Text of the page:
John Nelson Jonas

I thought I would write on my Great Grandfather’s brother in anticipation of his birthday, he would be 125 this year.  Growing up, I never knew of Uncle John Nelson Jonas likely because nobody in my family ever knew him.  He passed away at the ripe age of 30 in 1918, a victim of Influenza.  The family knew of his widow as she lived on Main Street in Richmond, Cache, Utah and associated with their children.  Since I have some pictures of his family, I thought I would make them available.  My Great Grandfather Joseph Nelson Jonas did not live to be much older and so personal memories of him were lost many decades ago as well.

John Nelson Jonas was the fourth of seven children born in the marriage of Annetta Josephine Nelson and Joseph Jonas 14 August 1888 in or near Ellensburg, Kittitas, Washington.  He was christened 10 September 1888 at St. Andrews in Ellensburg.  About 1896, John’s mother, Annie, went to the Eastern Washington Hospital for the Insane in Fancher, Spokane, Washington (she is listed as Ann J Jonas).  She was in and out of hospitals throughout her life but as John was one of the older children, he would have known his mother a little better.

Annie got out of the Eastern Washington Hospital 31 October 1899 and went home to Ellensburg and continued to be a handful for the family.  The family on the 1900 Census was in Cle Elum, Kittitias, Washington.  Although that census does not include Annie and the census that year has Joseph Sr in both Cle Elum and Spokane about two weeks apart in June 1900.  Annie must have been back in Fancher.  Annie’s sister, Charlotte, visited in 1901.  Due to Annie’s mental and emotional state, and with Joseph’s approval, the Jonas family went to Utah to stay temporarily with Annie’s brother, Nels August Nelson.  Uncle August lived in Crescent, Salt Lake, Utah and the Jonas party arrived 3 July 1901 from Washington.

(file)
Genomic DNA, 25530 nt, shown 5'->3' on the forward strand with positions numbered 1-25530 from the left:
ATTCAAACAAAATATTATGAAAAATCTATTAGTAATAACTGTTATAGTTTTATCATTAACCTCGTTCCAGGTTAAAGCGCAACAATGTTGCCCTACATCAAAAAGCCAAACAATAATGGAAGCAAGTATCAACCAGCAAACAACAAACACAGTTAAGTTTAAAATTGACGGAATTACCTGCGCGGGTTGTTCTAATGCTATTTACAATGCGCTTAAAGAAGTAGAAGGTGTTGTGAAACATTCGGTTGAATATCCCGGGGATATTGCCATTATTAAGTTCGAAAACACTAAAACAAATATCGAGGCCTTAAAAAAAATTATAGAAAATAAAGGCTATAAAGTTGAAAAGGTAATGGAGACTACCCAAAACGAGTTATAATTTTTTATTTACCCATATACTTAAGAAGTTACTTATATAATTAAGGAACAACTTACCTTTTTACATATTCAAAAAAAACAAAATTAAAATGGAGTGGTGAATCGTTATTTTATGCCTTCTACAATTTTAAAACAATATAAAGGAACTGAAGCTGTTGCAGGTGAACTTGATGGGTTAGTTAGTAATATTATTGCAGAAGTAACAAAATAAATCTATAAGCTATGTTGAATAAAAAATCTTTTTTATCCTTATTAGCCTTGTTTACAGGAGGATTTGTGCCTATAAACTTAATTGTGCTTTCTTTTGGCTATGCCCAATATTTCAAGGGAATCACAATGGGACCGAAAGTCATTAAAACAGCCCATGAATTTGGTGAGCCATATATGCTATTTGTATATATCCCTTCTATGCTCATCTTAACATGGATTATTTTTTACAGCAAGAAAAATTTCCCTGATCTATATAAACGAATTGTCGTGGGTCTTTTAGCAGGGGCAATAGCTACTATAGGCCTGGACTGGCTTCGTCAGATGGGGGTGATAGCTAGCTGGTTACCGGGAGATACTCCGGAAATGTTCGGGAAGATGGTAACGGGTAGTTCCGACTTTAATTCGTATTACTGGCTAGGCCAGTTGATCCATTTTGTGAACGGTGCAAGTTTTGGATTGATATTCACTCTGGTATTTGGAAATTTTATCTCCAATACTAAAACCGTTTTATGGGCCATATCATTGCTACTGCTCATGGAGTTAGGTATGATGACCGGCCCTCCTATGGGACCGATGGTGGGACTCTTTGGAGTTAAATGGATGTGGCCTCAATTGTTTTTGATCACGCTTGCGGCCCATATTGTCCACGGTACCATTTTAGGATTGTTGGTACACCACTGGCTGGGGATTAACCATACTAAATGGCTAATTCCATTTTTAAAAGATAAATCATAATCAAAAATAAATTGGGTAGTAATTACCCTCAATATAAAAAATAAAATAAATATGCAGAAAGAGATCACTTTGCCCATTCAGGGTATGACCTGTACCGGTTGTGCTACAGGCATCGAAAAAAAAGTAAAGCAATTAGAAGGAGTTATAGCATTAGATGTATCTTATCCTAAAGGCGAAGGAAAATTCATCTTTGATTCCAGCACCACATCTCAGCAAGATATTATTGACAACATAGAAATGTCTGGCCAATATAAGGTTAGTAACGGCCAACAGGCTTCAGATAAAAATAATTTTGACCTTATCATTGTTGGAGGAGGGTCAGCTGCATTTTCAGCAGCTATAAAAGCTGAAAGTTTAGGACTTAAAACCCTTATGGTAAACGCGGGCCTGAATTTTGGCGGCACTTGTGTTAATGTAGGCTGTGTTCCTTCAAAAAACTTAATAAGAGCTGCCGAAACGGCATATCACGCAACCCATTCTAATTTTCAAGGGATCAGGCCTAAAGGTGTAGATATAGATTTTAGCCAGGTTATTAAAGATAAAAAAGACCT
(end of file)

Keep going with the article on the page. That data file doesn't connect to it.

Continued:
John, Joseph, and William Jonas probably right before moving to Utah in 1901.  The photo is stamped with Ellensburg on the matting.

John, Joseph, and William Jonas probably right before moving to Utah in 1901. The photo is stamped with Ellensburg on the matting.

Joseph for one reason or another went back to Washington with the oldest child Margaret.  Nels suggested it was legal issues; it might have just been the farm that needed attention.  Annie’s issues were such that Nels and his wife, Fidelia, signed an affidavit of insanity and had her admitted to the Utah State Hospital 1 November 1901.